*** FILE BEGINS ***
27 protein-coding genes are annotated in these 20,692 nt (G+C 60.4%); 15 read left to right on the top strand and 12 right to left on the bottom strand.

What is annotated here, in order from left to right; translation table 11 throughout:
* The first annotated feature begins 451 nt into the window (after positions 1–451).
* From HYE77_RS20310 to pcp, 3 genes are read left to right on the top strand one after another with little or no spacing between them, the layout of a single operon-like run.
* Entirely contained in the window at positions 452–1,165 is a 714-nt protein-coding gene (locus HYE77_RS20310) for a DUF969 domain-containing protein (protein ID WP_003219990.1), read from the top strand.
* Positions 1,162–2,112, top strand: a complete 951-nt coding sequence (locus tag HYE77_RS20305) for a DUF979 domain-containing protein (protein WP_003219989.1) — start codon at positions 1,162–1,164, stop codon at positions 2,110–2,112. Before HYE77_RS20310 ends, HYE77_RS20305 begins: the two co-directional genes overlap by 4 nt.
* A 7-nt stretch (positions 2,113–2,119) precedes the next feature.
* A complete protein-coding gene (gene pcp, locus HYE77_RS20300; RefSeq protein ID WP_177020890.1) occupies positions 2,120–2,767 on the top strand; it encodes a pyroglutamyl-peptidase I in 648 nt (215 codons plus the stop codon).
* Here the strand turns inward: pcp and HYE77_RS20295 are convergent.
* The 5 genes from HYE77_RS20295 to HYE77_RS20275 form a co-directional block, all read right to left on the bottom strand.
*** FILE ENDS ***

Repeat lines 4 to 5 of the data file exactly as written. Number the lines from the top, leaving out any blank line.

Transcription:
* From HYE77_RS20310 to pcp, 3 genes are read left to right on the top strand one after another with little or no spacing between them, the layout of a single operon-like run.
* Entirely contained in the window at positions 452–1,165 is a 714-nt protein-coding gene (locus HYE77_RS20310) for a DUF969 domain-containing protein (protein ID WP_003219990.1), read from the top strand.